Kurt Caswell: When An Inside Passage came out, yeah, I think I was struggling with this idea of home. Where was my home? What was home supposed to feel like? Would I know it when I found it? Was home supposed to be the place I grew up? Or was it something I had to choose or create myself? Those kinds of questions haunted me. I lived in many places growing up, and had always felt at home. I never asked the question about home. It was only when I got out on my own that I started to ask the question. Did I need to “settle down,” the thought of which was distasteful to me? Or could I just keep moving about and living in new places? I didn’t really know.
KC: Well, I wrote half of the essays not imagining a book. I was just writing. Then I began to see thematic threads running through a few essays I had written. Migration was one. A taste for the fantastic was another. Nomadic versus agricultural economies and cultures, synthesized by the Cain and Abel story. And then what we might call the pleasures of a wandering life. I noticed all these threads working in a few of my essays. And then when I hit on the passage from Herman Hesse, the passage that became the book’s epigraph—a friend named Ray Harrison sent it to me, a visionary and spiritual man—I was so excited by it, excited by the way I identified with it, that I knew I had a book that rose out of this idea. The passage begins “I am a nomad, not a farmer.” And it’s true. I can’t deny this. When I read those words, they resonate at the core of me.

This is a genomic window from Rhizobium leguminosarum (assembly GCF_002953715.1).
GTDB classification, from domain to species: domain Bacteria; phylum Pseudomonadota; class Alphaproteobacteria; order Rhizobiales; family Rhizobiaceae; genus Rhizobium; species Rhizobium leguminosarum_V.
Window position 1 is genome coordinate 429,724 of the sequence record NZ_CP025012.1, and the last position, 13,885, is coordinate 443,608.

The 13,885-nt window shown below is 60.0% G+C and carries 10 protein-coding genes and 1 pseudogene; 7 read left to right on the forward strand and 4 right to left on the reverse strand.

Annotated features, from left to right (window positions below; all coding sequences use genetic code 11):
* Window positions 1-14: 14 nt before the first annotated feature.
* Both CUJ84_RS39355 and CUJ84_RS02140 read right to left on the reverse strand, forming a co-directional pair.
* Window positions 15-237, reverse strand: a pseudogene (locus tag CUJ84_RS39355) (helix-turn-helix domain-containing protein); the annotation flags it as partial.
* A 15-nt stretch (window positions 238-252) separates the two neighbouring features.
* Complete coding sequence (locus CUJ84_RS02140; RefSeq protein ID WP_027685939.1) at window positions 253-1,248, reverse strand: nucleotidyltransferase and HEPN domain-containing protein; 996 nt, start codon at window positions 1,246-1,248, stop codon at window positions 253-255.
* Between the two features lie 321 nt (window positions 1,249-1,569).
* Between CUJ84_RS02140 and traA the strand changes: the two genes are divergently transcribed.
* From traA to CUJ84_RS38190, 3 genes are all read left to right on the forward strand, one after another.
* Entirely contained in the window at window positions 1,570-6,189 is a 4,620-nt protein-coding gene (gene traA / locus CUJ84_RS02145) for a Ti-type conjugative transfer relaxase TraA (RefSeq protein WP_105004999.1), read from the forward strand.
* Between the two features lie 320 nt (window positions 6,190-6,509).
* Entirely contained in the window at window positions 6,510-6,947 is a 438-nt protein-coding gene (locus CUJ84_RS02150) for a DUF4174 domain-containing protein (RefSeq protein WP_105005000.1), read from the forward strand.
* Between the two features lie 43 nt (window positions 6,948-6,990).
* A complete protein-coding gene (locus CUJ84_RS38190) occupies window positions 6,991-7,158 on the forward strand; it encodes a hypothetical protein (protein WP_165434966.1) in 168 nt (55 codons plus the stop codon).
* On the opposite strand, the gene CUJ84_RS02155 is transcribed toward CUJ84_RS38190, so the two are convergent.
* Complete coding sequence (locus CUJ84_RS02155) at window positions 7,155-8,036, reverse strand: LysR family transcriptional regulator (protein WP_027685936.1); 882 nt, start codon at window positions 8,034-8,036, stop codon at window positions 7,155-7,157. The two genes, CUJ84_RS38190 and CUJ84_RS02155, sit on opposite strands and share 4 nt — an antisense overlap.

I had always wanted to write a book of travel sketches too. I always knew I would. So I began mapping out other essays, new essays that I wanted to write, that I thought might fit together. I wrote five essays that didn’t make it into the book. A few I pulled out myself before I handed the manuscript over to Trinity University Press. One of those essays was over forty pages long. It was intended to be a journey through the mind, really, and through my reading. The idea that the mind is another landscape to travel through. I really loved the essay, but came to realize that it was just too much for a reader to take in. Maybe it was an indulgence on my part, instead of a story for a reader. In the end, the book is for the reader.
CCP: You meet two intriguing travelers on the road in Morocco, performance artists (“Talking Heads meets Vampire Weekend,” you write). Did you ever catch their Neil Diamond-infused performance art in Chicago?